So far we’ve discussed the capacity of the hardware to quickly render pixels. But we haven’t discussed two essential corollaries: how many pixels are being drawn and how well they are being displayed to you.
Eizo monitors have a built-in calibrator, wide color gamut, high internal color depth, incredibly even and consistent output, a matte finish, a five year warranty, and easily rotate between vertical and horizontal. You don’t see professional audio engineers editing and mixing using consumer earbuds; you shouldn’t be editing your images on a consumer monitor.
Number of Pixels Being Drawn vs GPU Umph
One of the most important determinants for the performance of Capture One is the total number of pixels that need to be drawn on screen at a given time. This is a combination of how you set up your UI and the resolution of the monitor(s) you’re using.
For example, you can set up Capture One to run on two 32” 4K Eizo monitors; the experience is visually glorious – the primary monitor displaying the main selected raw file as a full-screen high-res image, the secondary monitor displaying a hundreds of thumbnails and all the tools Capture One offers in one flat list. But this set up is asking Capture One to draw a huge number of pixels; fine if you are working on a new 2019 Mac Pro with several top-end GPUs, but quite painful if you’re working off an older laptop.
A mismatch between number of pixels being drawn and the speed of your GPU can lead to painful results. This was commonly found by users of the 5k iMac which has a very high resolution monitor being driven by a relatively middling GPU.
In fact, if absolute performance is paramount, you might consider an older non-4K Eizo which is both less expensive than the 4k models (while still being every bit as excellent in color reproduction accuracy) and requires less GPU power to feel snappy.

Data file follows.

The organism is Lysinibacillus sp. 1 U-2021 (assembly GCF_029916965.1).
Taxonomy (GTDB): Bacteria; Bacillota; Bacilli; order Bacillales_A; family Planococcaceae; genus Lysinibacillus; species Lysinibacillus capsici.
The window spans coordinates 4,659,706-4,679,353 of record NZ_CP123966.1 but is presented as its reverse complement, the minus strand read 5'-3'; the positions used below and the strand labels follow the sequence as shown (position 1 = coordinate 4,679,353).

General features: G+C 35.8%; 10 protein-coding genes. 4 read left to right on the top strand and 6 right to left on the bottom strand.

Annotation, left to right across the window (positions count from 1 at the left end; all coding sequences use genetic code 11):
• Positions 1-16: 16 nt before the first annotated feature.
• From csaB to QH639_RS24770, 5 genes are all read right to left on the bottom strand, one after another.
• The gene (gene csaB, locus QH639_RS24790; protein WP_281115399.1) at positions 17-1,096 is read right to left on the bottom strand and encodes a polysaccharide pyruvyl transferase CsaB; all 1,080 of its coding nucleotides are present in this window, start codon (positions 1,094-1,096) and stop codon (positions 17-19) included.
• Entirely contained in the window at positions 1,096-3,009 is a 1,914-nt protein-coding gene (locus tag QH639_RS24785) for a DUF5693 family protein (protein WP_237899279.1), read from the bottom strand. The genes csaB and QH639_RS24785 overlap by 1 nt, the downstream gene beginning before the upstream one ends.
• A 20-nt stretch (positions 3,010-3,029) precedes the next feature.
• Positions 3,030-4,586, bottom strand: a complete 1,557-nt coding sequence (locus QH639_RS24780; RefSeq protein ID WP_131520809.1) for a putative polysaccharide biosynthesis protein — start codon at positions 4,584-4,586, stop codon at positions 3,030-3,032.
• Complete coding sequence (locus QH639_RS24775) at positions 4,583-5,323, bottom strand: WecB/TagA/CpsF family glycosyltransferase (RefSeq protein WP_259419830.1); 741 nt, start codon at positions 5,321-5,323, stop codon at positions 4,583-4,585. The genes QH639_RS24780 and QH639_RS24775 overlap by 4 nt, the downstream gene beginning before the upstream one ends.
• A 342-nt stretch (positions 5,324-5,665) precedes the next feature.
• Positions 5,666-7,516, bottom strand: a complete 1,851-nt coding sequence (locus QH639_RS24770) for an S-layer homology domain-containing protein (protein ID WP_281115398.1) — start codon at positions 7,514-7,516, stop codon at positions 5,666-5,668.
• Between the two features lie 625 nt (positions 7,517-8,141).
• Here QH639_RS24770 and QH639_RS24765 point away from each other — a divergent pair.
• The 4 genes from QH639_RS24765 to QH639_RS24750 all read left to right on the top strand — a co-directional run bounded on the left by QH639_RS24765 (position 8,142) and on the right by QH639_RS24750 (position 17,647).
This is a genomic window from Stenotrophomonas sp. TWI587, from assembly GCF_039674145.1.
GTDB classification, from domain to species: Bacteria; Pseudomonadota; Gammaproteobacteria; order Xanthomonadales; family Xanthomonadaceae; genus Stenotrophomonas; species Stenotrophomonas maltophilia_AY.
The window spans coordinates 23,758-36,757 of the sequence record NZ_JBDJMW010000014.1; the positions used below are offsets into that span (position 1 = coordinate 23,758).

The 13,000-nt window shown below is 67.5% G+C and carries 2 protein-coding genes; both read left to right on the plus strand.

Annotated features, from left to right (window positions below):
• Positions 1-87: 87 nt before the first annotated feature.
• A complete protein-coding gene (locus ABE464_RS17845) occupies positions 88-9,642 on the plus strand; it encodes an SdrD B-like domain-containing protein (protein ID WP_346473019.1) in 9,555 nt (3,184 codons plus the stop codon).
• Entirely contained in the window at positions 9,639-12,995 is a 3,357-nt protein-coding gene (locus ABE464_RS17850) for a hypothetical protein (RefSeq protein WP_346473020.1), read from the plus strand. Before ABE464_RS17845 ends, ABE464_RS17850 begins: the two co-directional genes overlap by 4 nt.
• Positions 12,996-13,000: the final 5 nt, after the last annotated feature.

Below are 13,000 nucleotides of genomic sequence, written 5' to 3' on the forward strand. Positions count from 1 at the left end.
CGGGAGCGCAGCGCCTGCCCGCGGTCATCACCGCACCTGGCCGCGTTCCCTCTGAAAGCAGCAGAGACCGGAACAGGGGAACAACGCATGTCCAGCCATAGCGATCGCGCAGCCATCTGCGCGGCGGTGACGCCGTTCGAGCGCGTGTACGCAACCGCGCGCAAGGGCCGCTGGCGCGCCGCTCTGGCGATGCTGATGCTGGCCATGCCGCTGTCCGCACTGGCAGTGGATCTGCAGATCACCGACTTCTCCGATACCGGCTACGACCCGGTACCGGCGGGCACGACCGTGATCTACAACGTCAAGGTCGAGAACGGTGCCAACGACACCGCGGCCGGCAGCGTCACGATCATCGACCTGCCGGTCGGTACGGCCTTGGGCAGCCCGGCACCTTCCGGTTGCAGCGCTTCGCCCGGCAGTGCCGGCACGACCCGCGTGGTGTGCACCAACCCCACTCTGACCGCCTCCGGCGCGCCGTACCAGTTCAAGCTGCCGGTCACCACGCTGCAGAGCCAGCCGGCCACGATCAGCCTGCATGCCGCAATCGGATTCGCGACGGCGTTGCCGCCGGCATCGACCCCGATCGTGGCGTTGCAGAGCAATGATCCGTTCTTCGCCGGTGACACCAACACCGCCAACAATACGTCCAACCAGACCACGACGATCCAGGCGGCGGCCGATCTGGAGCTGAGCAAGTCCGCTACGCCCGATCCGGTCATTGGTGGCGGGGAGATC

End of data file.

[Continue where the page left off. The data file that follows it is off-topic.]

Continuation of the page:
Once you’ve selected your monitor resolution make sure it’s set just above the size images will be displayed on your monitor (Capture One > Preferences > Image > Cache: Preview Image Size). If your preview is too small then Capture One can’t use it, and must instead draw from the RAW file itself, which is slower than drawing from the preview.
For example, if you’re using a 4k monitor (which displays a 3840 x 2160 screen) and working on horizontal 4:3 aspect ratio RAW files in the default workspace, then each image is being displayed around 2600 pixels wide, and either the 2880px or 3840px preview size would be best match for your workflow. If you rarely crop, and don’t expect to go to full-screen mode (where the image would be displayed larger) then 2880px would be preferred; if you often crop or expect to enter full-screen frequently then 3840px would be preferred.
Maximizing Capture One’s performance will make adjustments to RAW files smoother and more responsive. But this won’t matter if you’re spinning your tires when it comes to fine-tuning the tonality and color of your image. We often have clients buy a laptop or desktop with one of Apple’s shiny high-contrast high-saturation monitors and then wonder why they have nuanced issues with color and tone.
We are proud to be an Eizo dealer because every time we test all the “photo-oriented” monitors on the market we find that Eizos come out on top. Moreover they have a built-in calibration wand that means you can take “calibrate my monitor” off your monthly to-do list (and let’s be honest, you’ve skipped the last few months, haven’t you?).
If you’re upgrading or replacing your computer, consider adding an Eizo; they are a great long-term investment (5-year-warranty, and the full expectation they should last much longer than that) and, ultimately, no matter what computer you attach, they are the only window you have into how your images actually look.
As always, if you have any questions we didn’t cover in this article, feel free to reach out and ask us directly or stop by one of our Phase One Resource Centers and Showrooms for a hands-on demo.